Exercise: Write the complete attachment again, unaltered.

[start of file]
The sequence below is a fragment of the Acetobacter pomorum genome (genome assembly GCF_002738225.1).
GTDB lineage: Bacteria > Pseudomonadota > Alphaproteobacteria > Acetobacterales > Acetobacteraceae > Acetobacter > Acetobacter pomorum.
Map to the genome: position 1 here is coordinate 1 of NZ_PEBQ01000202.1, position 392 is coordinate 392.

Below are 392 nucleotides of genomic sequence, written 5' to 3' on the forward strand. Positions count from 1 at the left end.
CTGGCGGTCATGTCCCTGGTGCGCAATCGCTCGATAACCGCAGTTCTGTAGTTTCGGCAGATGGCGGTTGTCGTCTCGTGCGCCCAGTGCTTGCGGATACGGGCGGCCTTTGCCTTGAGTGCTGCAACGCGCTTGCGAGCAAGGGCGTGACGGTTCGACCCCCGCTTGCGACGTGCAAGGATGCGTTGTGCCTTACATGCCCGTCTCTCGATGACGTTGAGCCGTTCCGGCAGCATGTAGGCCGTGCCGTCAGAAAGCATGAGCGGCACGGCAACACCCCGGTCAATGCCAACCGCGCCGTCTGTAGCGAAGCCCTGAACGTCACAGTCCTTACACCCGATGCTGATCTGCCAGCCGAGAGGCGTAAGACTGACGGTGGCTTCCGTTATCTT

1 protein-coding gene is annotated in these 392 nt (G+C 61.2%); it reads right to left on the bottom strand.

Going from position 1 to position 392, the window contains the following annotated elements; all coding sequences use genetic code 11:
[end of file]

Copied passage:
The sequence below is a fragment of the Acetobacter pomorum genome (genome assembly GCF_002738225.1).
GTDB lineage: Bacteria > Pseudomonadota > Alphaproteobacteria > Acetobacterales > Acetobacteraceae > Acetobacter > Acetobacter pomorum.
Map to the genome: position 1 here is coordinate 1 of NZ_PEBQ01000202.1, position 392 is coordinate 392.

Below are 392 nucleotides of genomic sequence, written 5' to 3' on the forward strand. Positions count from 1 at the left end.
CTGGCGGTCATGTCCCTGGTGCGCAATCGCTCGATAACCGCAGTTCTGTAGTTTCGGCAGATGGCGGTTGTCGTCTCGTGCGCCCAGTGCTTGCGGATACGGGCGGCCTTTGCCTTGAGTGCTGCAACGCGCTTGCGAGCAAGGGCGTGACGGTTCGACCCCCGCTTGCGACGTGCAAGGATGCGTTGTGCCTTACATGCCCGTCTCTCGATGACGTTGAGCCGTTCCGGCAGCATGTAGGCCGTGCCGTCAGAAAGCATGAGCGGCACGGCAACACCCCGGTCAATGCCAACCGCGCCGTCTGTAGCGAAGCCCTGAACGTCACAGTCCTTACACCCGATGCTGATCTGCCAGCCGAGAGGCGTAAGACTGACGGTGGCTTCCGTTATCTT

1 protein-coding gene is annotated in these 392 nt (G+C 61.2%); it reads right to left on the bottom strand.

Going from position 1 to position 392, the window contains the following annotated elements; all coding sequences use genetic code 11: